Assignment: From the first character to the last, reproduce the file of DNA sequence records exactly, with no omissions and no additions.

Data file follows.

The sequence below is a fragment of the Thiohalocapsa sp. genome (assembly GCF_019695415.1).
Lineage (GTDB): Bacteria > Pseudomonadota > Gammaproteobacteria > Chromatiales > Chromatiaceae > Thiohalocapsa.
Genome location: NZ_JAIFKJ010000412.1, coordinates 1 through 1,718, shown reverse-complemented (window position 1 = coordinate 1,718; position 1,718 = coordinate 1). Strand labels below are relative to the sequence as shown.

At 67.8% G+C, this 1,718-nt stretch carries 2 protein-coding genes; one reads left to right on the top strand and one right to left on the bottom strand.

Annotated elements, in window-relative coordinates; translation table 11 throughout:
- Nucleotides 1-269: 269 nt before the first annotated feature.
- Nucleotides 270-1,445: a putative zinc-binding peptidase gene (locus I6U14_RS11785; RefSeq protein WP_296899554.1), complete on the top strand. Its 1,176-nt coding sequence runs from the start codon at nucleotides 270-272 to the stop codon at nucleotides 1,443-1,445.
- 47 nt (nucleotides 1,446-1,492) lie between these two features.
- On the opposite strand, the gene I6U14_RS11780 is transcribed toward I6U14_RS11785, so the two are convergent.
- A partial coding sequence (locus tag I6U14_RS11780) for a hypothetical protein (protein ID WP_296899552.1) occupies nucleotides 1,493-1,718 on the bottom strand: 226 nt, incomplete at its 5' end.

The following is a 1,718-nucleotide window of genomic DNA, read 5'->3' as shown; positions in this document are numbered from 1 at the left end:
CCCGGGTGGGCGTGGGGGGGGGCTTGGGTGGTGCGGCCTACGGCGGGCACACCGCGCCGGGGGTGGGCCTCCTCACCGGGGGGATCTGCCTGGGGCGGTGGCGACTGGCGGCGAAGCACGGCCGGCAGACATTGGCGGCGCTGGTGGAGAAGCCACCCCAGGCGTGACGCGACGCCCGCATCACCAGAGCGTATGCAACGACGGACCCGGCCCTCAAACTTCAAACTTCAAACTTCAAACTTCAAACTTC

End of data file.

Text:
The sequence below is a fragment of the Thiohalocapsa sp. genome (assembly GCF_019695415.1).
Lineage (GTDB): Bacteria > Pseudomonadota > Gammaproteobacteria > Chromatiales > Chromatiaceae > Thiohalocapsa.
Genome location: NZ_JAIFKJ010000412.1, coordinates 1 through 1,718, shown reverse-complemented (window position 1 = coordinate 1,718; position 1,718 = coordinate 1). Strand labels below are relative to the sequence as shown.

At 67.8% G+C, this 1,718-nt stretch carries 2 protein-coding genes; one reads left to right on the top strand and one right to left on the bottom strand.

Annotated elements, in window-relative coordinates; translation table 11 throughout:
- Nucleotides 1-269: 269 nt before the first annotated feature.
- Nucleotides 270-1,445: a putative zinc-binding peptidase gene (locus I6U14_RS11785; RefSeq protein WP_296899554.1), complete on the top strand. Its 1,176-nt coding sequence runs from the start codon at nucleotides 270-272 to the stop codon at nucleotides 1,443-1,445.
- 47 nt (nucleotides 1,446-1,492) lie between these two features.
- On the opposite strand, the gene I6U14_RS11780 is transcribed toward I6U14_RS11785, so the two are convergent.
- A partial coding sequence (locus tag I6U14_RS11780) for a hypothetical protein (protein ID WP_296899552.1) occupies nucleotides 1,493-1,718 on the bottom strand: 226 nt, incomplete at its 5' end.

The following is a 1,718-nucleotide window of genomic DNA, read 5'->3' as shown; positions in this document are numbered from 1 at the left end:
CCCGGGTGGGCGTGGGGGGGGGCTTGGGTGGTGCGGCCTACGGCGGGCACACCGCGCCGGGGGTGGGCCTCCTCACCGGGGGGATCTGCCTGGGGCGGTGGCGACTGGCGGCGAAGCACGGCCGGCAGACATTGGCGGCGCTGGTGGAGAAGCCACCCCAGGCGTGACGCGACGCCCGCATCACCAGAGCGTATGCAACGACGGACCCGGCCCTCAAACTTCAAACTTCAAACTTCAAACTTCAAACTTC